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Detection and analysis of CpG sites with multimodal DNA methylation level distributions and their relationships with SNPs

BMC Proceedings201812 (Suppl 9) :36

https://doi.org/10.1186/s12919-018-0141-x

  • Published:

Abstract

DNA methylation levels at cytosine-phosphate-guanine (CpG) sites with multimodal distributions among different samples have been reported recently. One possible explanation for such variability is that genetic variants might affect epigenetic variation. One obvious case is that mutations such as single-nucleotide polymorphisms (SNPs) interrupt CpG sites, resulting in different DNA methylation levels for different genotypes. However, the relationship between genetic variations and epigenetic differences has not been studied thoroughly, partially because of the lack of powerful and robust methods to survey genome-wide CpG sites with multimodal methylation level distributions (mmCpGs). In this article, we develop a Gaussian mixture-model clustering (GMMC)–based approach to systematically detect all mmCpGs across the genome based on the GAW20 data set. In total, 3785 and 3847 mmCpGs have been identified in pre- and posttreatment data sets, respectively. Result analysis shows that approximately 68 to 70% of mmCpGs detected from unrelated individuals either have direct overlaps with SNPs or have associations with nearby SNPs, suggesting a strong correlation between SNPs and mmCpGs. Comparison with an existing approach illustrates that our GMMC-based method is more consistent when the number of samples decreases. In conclusion, mmCpGs may reveal important connections between genetics and epigenetics and they should be carefully identified and evaluated.

Background

DNA methylation is one of the most widely used epigenetic marks and plays an important role in gene regulations, which may result in phenotypic differences among different individuals, as well as phenotypic differences of the same individual, before and after treatments [1]. Although epigenetics is traditionally defined as heritable changes in gene activities that do not involve genetic mutations, recent studies suggest associations exist between genetic variants and differences in DNA methylation levels [2, 3]. Large-scale genome-wide DNA methylation profiling (e.g., using Illumina Infinium Human Methylation450 Beadchip, aka Illumina 450 K), together with genome-wide genotyping assays using single-nucleotide polymorphism (SNP) arrays, enables studies of associations between genetic variations and differences in DNA methylation levels.

Even though many studies have treated DNA methylation levels as a quantitative trait and performed so-called methylation quantitative trait locus analysis, two recent studies [4, 5] have investigated multimodal distributions of methylation levels at cytosine-phosphate-guanine (CpG) sites, primarily as a quality control step to correct methylation signals from Illumina 450 K chips. Daca-Roszak et al. [4] studied relationships between SNP genotypes and methylation levels of 96 CpG sites from European and Asian populations. They observed multimodal distributions among individual samples for CpG sites with SNPs. However, their study was limited to a very small subset of CpG sites and only considered CpG sites that physically overlapped with SNPs. In another attempt, Andrews et al. developed an interval-based clustering method called Gaphunter to identify CpG sites with multimodal distributions (mmCpGs) [5], which was implemented in the Bioconductor package minfi [6]. Gaphunter first sorts individual DNA methylation levels of candidate CpG sites and then groups them into clusters with predefined methylation-level thresholds. An optional post-processing step can be used to exclude outlier-driven clusters, which are defined as clusters with smaller sizes relative to the total sample size and the size of the largest cluster. This simple algorithm is fast and works well for moderate-size data sets with little experimental measurement noise of methylation levels. The authors also explored applications of mmCpGs such as probe quality control and population stratification adjustment. However, threshold-based approaches such as Gaphunter are sensitive to noise levels and sample size.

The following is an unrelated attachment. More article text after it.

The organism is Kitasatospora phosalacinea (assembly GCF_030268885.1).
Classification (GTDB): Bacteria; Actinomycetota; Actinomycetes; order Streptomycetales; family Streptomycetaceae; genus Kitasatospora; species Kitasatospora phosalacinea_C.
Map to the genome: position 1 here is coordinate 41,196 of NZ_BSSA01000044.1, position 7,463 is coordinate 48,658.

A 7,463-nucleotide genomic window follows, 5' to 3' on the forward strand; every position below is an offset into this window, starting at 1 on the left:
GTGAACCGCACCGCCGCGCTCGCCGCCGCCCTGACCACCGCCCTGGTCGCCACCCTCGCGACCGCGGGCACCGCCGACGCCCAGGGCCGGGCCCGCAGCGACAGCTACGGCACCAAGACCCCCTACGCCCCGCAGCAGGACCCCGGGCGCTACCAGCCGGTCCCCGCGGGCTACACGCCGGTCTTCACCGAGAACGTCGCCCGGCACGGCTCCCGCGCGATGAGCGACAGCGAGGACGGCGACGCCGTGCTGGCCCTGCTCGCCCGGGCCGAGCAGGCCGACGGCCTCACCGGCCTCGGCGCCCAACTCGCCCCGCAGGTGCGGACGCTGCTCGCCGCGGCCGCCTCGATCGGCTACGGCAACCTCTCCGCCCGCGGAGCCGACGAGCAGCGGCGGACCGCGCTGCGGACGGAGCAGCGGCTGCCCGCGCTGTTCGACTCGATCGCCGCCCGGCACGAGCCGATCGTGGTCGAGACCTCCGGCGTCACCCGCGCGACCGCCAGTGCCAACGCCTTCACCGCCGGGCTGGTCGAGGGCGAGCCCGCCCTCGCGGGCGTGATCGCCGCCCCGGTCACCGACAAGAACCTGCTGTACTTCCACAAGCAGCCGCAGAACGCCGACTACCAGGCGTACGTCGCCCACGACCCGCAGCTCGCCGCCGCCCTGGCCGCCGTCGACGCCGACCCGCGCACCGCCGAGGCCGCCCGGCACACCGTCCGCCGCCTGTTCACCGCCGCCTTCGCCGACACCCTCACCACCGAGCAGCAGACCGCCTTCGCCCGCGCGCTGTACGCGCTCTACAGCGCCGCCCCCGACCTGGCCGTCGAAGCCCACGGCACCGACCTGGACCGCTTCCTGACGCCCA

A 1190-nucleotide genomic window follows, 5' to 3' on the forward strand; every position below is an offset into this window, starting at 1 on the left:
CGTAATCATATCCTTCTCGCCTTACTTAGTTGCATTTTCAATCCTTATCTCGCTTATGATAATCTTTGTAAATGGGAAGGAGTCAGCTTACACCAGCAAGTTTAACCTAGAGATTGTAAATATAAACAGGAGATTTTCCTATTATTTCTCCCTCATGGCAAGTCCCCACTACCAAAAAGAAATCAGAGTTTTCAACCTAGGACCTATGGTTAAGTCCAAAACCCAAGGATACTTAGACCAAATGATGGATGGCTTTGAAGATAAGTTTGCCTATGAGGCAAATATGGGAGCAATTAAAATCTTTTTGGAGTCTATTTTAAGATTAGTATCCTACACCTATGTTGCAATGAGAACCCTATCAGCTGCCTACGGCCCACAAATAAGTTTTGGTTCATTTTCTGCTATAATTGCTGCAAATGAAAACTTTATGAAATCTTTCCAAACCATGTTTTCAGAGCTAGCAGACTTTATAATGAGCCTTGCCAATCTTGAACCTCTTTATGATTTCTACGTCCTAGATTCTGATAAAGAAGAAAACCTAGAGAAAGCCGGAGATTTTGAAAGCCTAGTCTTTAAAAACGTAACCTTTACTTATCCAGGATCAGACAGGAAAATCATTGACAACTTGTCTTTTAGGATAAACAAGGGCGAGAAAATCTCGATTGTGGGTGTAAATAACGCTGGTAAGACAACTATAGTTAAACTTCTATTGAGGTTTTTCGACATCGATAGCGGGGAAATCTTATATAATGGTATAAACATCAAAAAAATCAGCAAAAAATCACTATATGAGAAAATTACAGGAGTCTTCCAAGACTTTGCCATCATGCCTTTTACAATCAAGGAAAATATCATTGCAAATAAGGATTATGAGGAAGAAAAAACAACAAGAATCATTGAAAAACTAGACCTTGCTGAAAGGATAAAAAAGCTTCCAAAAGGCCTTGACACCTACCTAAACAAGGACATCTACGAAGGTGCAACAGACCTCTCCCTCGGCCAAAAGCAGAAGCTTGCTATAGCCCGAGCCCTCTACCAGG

To overcome those limitations, we propose a more generic and more robust clustering method to identify mmCpGs. The method is based on a Gaussian mixture model and we apply it to the GAW20 data sets to identify mmCpGs. We further check the relationships between SNPs and mmCpGs in terms of direct overlaps of their genomic locations, as well as statistical associations between mmCpG clusters and genotypes of SNPs that are physically close to mmCpGs. Analysis result shows that approximately 68 to 70% of mmCpG sites are associated with some SNPs within their 100 kbp neighborhood, suggesting high concordances between mmCpG clusters and individual genotypes. In comparison with Gaphunter, results show that our approach is more robust and more stable than that of Gaphunter.

Methods

Data

In this study, we analyzed the genome-wide DNA methylation data before treatment and after treatment, as well as dense SNP genotype data provided by GAW20. There are 995 individuals from 182 families in the pretreatment methylation data set and 530 individuals from 153 families in the posttreatment methylation data set. Among the 1525 individuals, 823 have been genotyped. Of the individuals in the pretreatment dataset, 717 have both methylation and SNP data; in the posttreatment data set, 507 individuals have both methylation and SNP data. We performed mmCpG predictions on all individuals with methylation data, separately for the pretreatment and posttreatment data sets. Because of time limitations, we randomly picked 1 member from each family to assess associations between mmCpGs and genotypes. Association between mmCpGs and SNPs in related individuals will be examined in future studies. The number of CpG sites included is 463,995. The DNA methylation level of each CpG site in an individual is a numeric value between 0 and 1. The SNP array data consists of 718,566 SNPs. The genotype data are defined as 0, 1, or 2, representing the number of copies of the coded allele. Because genotype and DNA methylation data may contain missing value for some SNPs or CpG sites, we only include those individuals who have both genotypes and DNA methylation information when associating cluster labels with genotypes.